On small shrubs and trees you may hand pick the bags from infested plants during late fall, winter, or early spring before the eggs hatch. You should then dispose of the bags, removing them so they do not reenter your landscape.
When many small bagworms are present and feeding, usually in early June, the plant may be sprayed with an insecticide to control the bagworms. The young bagworms are hard to see but identifiable as small upright bags that look like tiny ice cream cones made of plant material. If you detect the presence of bagworms on your arborvitae or other evergreens, Bob Ray Co.’s licensed pesticide applicators can apply an insecticide to eliminate and protect your valuable landscape assets.
Anthracnose and Powdery Mildew
One of the more common shade tree diseases in Kentucky and Indiana landscapes is anthracnose. Anthracnose is a fungus caused plant disease that results from an infection by one of several different fungi. These fungi winter inside diseased leaf or or stem tissue. In the spring, infectious spores are produced and carried by wind or rain to emerging leaves. Anthracnose is usually more sever when wet and cold conditions exist as new leaves are emerging. Some of the shade trees mostly affected are dogwoods, maples, elm, sycamore, oak, ash, birch and linden.
Identification and Damage
Anthracnose symptoms vary with the plant host, weather, and time of year infection occurs. The fungi affect developing shoots and expanding leaves. Dogwood trees with anthracnose often exhibit medium to large leaf spots with purple borders or tanned scorched blotches that can enlarge and kill a leaf. Small tan, brown, black, or tarlike spots appear on infected leaves of hosts such as elm or oak. Dead leaf areas may be more irregular on other hosts such as ash. Sycamore anthracnose lesions typically develop along the major leaf veins. If leaves are very young when infected, they may become curled and distorted with only a portion of each leaf dying.
Generally, mature leaves are resistant to infection, but when conditions are favorable, they may become spotted with lesions. Heavily infected leaves fall prematurely throughout the growing season, and sometimes trees are completely defoliated. Early leaf drop is usually followed by production of more leaves. Twigs and branches also may be attacked and killed, resulting in a tree with crooked branches. On some trees, cankers (infected areas that may or may not be surrounded by callus tissue) are another symptom of anthracnose infection. Cankers develop on twigs, branches, and the trunk, occasionally resulting in girdling and dieback. If defoliation, branch dieback, or cankering does not occur every year, anthracnose will not seriously harm plants.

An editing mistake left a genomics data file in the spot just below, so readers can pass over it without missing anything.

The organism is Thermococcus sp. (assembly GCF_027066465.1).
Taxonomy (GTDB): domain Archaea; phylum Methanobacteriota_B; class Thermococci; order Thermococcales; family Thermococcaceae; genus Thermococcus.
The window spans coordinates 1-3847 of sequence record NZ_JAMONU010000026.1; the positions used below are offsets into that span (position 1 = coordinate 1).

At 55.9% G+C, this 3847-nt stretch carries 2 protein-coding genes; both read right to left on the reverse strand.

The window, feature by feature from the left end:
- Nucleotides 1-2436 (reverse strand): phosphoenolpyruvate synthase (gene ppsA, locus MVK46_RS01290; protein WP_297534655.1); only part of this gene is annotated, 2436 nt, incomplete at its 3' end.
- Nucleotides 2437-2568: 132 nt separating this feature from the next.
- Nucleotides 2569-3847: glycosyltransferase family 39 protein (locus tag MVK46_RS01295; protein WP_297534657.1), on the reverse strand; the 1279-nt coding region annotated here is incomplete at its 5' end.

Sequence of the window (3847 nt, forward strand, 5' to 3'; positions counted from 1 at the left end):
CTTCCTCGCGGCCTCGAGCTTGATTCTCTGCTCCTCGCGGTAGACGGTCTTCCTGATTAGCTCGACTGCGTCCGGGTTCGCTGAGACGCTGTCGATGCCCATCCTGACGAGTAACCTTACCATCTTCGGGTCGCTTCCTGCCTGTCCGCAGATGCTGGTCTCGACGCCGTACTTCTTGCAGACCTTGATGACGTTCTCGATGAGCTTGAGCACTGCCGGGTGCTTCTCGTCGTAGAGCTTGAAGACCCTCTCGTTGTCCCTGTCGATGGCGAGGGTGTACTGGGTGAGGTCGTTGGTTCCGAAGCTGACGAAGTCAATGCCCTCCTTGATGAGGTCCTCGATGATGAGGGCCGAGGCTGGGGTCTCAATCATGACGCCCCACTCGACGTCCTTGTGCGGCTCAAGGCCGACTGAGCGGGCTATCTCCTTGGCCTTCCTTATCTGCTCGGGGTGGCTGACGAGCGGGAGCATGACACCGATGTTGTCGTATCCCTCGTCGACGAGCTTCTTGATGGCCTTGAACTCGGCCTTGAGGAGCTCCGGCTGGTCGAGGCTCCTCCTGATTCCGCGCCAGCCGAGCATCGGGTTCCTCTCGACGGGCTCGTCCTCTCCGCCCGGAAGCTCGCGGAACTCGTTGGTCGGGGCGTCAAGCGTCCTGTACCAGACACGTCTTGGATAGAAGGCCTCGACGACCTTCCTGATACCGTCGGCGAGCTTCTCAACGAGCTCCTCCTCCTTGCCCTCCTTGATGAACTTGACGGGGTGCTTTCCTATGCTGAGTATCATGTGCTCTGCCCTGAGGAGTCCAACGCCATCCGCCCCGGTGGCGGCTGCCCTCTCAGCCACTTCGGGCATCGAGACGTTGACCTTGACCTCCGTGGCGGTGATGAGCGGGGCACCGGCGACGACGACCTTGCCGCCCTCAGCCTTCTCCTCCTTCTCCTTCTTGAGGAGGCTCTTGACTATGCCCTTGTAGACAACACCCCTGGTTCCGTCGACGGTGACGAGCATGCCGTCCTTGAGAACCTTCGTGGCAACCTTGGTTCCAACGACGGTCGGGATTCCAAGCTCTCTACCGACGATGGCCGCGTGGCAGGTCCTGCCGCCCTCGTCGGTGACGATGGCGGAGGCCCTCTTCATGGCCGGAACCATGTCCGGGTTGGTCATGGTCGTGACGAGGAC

Powdery Mildew is an unsightly disease that affects many species of landscape ornamentals, including dogwoods, crabapple and many fruit trees. Several species of fungi can cause powdery mildew and many have a specific host range. Early in the growing season, powdery mildew can be detected easily on leaves by the presence of a white, tan or grayish dusty mildew. In the late growing season, black fungal fruit structures can appear. The disease may be spots or can cover the entire leaf and become stunted or curled.
Powdery mildews prefer cool nights followed by warm days. It also is more common in plants growing in shady or damp areas.
Fungicide Spray: Our fungicide sprays help to control anthracnose and powdery mildew, two fungal diseases that are endemic to the Kentucky/Indiana area and are found to attack our Dogwood, Apple, Sycamore trees, and several other tree species. The treatment consists of spraying your trees and shrubs with 3 applications of fungicide, spaced 10-14 days apart, in the early to mid-Spring. The anthracnose can be controlled and prevented using this method.
Bacterial Spray: During the hot, dry summer months, many stressed trees are attacked by the bacterial disease, bacterial leaf scorch. Bacterial leaf scorch infects many trees, including many varieties of Oak and Maple, the Sycamore, Sweetgum, and Elm. Bacterial leaf scorch attacks the water-conducting tissues in a tree, which causes it to appear to be deficient in water. Several insects, including the leafhopper and treehopper, can spread Bacterial Leaf Scorch from an infected tree to a healthy tree. Fire blight is another bacterial disease that has many similar symptoms and characteristics of the Bacterial leaf scorch. For both bacterial diseases, Bob Ray Co. suggests treatment for these trees, as these diseases become worse when not treated.